Getting Rich by Being Good
As one who has participated in socially responsible investing for a number of years, I was initially very interested, but ultimately disappointed in Thomas Healey’s “Good Returns” (1/16). While anyone rightly hopes to earn a reasonable return on a financial investment, the hope or expectation of making a higher than average gain on a socially responsible investment seems to introduce an instrumental consideration into an otherwise socially worthwhile activity in and of itself. I appreciate the logic of Mr. Healey’s argument and am pleased to learn of the increase of these investments generally. But given the questionable social/ethical standards of numerous “successful” businesses today, I would hate to see the success of socially responsible investments tested by whether it beats the S&P 500.
New York, N.Y.
Student Meets Teacher Again
Reading “What We Must Face” (1/16), I see how lucky I was (as Maureen McGinn) to have had John Kavanaugh, S.J., as a teacher at St. Louis University. I am delighted, as a new subscriber, to become reacquainted with his voice, which rings not only with clarity but with compassion. I am hopeful for the future of the church because all people long for God.
I am now raising three tiny children, and their thirst for the divine and tendency toward clear-eyed faith is inspiring. They hate it when I want to watch “Meet the Press” or “Morning Joe,” but today at Mass they tried to sing along to the hymns even though they did not know the words. We have reasons to hope.
The Woodlands, Tex.
Re “Failure to Protect” (Editorial, 1/30): I was very disturbed when I read the following sentence regarding a destitute mother’s tragic decision to kill herself and her children, “One can only hope that institutional reassessments lead to procedural reforms that can prevent a tragedy like this from happening again.”
It is troubling that the first response to a story regarding a mother who was unable to feed or clothe her children is that we can “only hope” that some bureaucrats conduct “institutional reassessments” and make “procedural reforms.” Where were the local churches during this tragedy? Does the local diocese offer Catholic social services? What is our responsibility as Catholics? To wait for the government to do something? Your editorial is exactly what I would have expected to read in Time or Newsweek, not America.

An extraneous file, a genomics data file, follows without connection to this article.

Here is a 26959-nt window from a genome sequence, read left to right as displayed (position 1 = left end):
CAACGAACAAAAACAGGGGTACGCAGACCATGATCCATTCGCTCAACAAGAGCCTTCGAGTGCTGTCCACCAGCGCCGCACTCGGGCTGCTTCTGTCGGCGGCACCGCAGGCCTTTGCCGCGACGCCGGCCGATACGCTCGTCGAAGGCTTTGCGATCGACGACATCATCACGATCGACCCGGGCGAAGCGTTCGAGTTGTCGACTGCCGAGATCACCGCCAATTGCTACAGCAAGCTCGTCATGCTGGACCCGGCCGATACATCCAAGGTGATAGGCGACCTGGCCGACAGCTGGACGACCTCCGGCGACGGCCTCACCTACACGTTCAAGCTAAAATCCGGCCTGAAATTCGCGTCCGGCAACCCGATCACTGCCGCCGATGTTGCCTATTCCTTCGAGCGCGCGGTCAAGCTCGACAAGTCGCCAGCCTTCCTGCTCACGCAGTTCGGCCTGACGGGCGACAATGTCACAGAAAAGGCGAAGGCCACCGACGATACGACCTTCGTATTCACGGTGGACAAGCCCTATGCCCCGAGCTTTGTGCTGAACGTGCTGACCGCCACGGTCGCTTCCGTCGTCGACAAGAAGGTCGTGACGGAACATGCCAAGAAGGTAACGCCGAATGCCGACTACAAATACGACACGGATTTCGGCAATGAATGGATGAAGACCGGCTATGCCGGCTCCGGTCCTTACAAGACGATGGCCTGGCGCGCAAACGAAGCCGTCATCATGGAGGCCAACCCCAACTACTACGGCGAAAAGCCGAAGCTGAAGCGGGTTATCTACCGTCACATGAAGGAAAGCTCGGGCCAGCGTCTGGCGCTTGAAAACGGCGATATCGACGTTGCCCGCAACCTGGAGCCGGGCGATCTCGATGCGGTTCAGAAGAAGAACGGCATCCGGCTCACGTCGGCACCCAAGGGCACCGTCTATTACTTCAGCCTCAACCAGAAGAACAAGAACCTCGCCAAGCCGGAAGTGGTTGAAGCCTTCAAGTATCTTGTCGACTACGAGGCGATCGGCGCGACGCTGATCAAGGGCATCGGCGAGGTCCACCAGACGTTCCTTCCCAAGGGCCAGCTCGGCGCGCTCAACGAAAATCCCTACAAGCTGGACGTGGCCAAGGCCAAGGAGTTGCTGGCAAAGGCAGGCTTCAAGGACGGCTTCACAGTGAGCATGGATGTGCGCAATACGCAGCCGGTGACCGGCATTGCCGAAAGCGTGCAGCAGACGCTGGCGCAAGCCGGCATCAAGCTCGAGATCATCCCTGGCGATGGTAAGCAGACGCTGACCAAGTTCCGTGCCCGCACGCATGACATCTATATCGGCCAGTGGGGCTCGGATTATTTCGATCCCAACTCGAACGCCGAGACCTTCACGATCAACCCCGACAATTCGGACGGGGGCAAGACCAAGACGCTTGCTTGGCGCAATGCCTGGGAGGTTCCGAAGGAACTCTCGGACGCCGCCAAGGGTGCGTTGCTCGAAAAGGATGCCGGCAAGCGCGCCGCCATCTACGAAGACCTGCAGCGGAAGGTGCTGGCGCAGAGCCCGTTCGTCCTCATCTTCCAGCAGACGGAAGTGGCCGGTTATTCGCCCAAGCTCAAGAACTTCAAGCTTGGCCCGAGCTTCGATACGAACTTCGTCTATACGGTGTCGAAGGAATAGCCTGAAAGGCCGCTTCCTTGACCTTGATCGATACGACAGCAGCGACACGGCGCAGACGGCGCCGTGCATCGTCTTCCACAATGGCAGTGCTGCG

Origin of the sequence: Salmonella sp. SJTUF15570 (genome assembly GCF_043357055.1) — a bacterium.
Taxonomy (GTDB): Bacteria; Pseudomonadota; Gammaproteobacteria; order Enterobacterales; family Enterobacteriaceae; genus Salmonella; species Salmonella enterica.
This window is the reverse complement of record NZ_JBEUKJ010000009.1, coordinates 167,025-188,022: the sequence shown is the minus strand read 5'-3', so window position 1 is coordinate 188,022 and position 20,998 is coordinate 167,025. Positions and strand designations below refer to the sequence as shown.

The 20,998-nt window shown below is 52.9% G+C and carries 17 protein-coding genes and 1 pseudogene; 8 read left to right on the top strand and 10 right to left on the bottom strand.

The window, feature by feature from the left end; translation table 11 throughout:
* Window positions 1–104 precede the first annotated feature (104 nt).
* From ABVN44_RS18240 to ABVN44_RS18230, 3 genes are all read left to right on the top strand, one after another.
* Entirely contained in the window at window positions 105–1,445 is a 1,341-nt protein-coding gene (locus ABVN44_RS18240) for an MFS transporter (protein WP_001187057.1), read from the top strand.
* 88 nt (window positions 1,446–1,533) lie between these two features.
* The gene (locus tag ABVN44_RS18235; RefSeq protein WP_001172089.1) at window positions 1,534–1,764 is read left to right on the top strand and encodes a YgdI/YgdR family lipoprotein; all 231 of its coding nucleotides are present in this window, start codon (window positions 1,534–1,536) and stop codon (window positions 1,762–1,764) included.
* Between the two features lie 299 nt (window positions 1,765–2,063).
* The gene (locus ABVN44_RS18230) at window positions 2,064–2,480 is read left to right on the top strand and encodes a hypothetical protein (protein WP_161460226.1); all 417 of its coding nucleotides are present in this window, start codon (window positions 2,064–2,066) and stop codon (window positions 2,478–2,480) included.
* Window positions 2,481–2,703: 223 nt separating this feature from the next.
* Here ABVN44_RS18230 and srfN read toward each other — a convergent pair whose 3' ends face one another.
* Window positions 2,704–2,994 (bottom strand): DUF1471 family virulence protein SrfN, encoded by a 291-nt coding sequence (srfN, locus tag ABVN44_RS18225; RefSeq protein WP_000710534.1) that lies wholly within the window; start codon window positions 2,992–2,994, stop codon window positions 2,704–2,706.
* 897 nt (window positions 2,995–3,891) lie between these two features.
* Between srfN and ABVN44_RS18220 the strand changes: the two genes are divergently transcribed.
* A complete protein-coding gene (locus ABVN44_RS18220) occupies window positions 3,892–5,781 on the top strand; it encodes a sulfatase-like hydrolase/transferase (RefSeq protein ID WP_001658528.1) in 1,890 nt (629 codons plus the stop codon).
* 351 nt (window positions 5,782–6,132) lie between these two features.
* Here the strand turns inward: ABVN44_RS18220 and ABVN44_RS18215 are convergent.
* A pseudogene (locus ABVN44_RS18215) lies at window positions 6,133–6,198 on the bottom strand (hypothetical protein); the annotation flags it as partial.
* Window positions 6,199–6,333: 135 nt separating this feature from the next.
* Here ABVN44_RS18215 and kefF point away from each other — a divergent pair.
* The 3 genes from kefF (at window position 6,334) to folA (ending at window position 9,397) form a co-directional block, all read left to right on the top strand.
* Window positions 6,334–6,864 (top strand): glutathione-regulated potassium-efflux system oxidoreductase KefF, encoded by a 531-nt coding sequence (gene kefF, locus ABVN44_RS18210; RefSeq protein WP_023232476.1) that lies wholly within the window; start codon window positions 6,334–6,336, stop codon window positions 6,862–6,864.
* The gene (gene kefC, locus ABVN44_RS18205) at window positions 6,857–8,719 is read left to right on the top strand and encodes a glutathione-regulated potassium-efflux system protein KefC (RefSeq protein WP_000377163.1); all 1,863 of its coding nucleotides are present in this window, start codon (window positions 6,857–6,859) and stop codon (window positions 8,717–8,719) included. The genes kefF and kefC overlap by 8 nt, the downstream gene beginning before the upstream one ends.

In “Failure to Protect,” the editors assume that more spending on welfare-like programs will help prevent parental violence. In my experience the problem is narcissistic personality and the secular view of ethics that parents and particularly “boyfriends” assume and accept as reality. The programs you advocate will never substitute for the command to love one another. Rachelle Grimmer needed the people of a church who would make her part of their lives.
I think welfare programs make things worse because people see them as a solution and see their voting for these policies as significantly contributing to their obligation to take care of the fragile members of our communities. This was not a state welfare failure; it was a failure of the Christian churches.
Harold Helbock, M.D.
Re “Failure to Protect”: Under the guise of budget cutting, both the Republicans and the Democrats have strategically cut huge holes in the safety net. Not only do children suffer unconscionably, but programs for the most desperate folk, especially those with mental illness, have been cut to the bone. We find a way to spend $660 billion on military toys and saber rattling but cannot seem to afford even small change for those who are in desperate need. The Lord hears the cry of the poor. It is not just the job of the churches; everyone in our society is responsible for the welfare of their neighbor.
The True Conservative
I commend “A Catholic Candidate?” (Current Comment, 1/30), with its emphasis on the gaps between former Senator Rick Santorum and the Catholic Church’s social justice teaching. Mr. Santorum considers himself a true conservative; but when he questions the value of government help to poor families and says that suffering is just a part of life, he does not preserve the context of the words of Jesus in the Gospel of Mark (14:7): “The poor you will always have with you.” Jesus does not proclaim the inevitability of poverty or a lack of concern. The words evoke the “poor law” in Deuteronomy, which contains prescriptions about relaxation of debts and care for the poor, so that there will be no one in dire need. “Give freely and not with ill will; for the Lord, your God will bless you for this in all your works and undertakings” (Dt 15:10).